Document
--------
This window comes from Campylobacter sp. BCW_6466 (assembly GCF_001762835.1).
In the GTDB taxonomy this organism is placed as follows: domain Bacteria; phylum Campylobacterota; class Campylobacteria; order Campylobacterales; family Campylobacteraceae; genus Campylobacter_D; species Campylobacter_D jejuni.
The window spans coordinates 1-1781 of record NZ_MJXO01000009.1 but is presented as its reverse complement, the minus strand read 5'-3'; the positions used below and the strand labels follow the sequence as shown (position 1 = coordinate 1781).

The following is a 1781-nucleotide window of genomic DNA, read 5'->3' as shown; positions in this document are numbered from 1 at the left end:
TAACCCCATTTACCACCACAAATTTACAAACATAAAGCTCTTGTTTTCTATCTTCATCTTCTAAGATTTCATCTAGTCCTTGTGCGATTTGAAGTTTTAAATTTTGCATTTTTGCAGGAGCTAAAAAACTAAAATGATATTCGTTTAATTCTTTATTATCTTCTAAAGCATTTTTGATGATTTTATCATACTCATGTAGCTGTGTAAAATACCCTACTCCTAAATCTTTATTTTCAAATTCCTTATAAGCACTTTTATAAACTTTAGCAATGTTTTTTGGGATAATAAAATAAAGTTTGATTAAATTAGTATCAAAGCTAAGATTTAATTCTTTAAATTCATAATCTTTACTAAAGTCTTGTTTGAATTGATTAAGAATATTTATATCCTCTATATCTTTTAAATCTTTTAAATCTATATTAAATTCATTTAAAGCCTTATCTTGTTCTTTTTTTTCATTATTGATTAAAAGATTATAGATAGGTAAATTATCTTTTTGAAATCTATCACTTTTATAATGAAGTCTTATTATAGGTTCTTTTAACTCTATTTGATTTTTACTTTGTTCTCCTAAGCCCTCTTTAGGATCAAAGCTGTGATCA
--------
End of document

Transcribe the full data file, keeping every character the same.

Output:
This window comes from Campylobacter sp. BCW_6466 (assembly GCF_001762835.1).
In the GTDB taxonomy this organism is placed as follows: domain Bacteria; phylum Campylobacterota; class Campylobacteria; order Campylobacterales; family Campylobacteraceae; genus Campylobacter_D; species Campylobacter_D jejuni.
The window spans coordinates 1-1781 of record NZ_MJXO01000009.1 but is presented as its reverse complement, the minus strand read 5'-3'; the positions used below and the strand labels follow the sequence as shown (position 1 = coordinate 1781).

The following is a 1781-nucleotide window of genomic DNA, read 5'->3' as shown; positions in this document are numbered from 1 at the left end:
TAACCCCATTTACCACCACAAATTTACAAACATAAAGCTCTTGTTTTCTATCTTCATCTTCTAAGATTTCATCTAGTCCTTGTGCGATTTGAAGTTTTAAATTTTGCATTTTTGCAGGAGCTAAAAAACTAAAATGATATTCGTTTAATTCTTTATTATCTTCTAAAGCATTTTTGATGATTTTATCATACTCATGTAGCTGTGTAAAATACCCTACTCCTAAATCTTTATTTTCAAATTCCTTATAAGCACTTTTATAAACTTTAGCAATGTTTTTTGGGATAATAAAATAAAGTTTGATTAAATTAGTATCAAAGCTAAGATTTAATTCTTTAAATTCATAATCTTTACTAAAGTCTTGTTTGAATTGATTAAGAATATTTATATCCTCTATATCTTTTAAATCTTTTAAATCTATATTAAATTCATTTAAAGCCTTATCTTGTTCTTTTTTTTCATTATTGATTAAAAGATTATAGATAGGTAAATTATCTTTTTGAAATCTATCACTTTTATAATGAAGTCTTATTATAGGTTCTTTTAACTCTATTTGATTTTTACTTTGTTCTCCTAAGCCCTCTTTAGGATCAAAGCTGTGATCA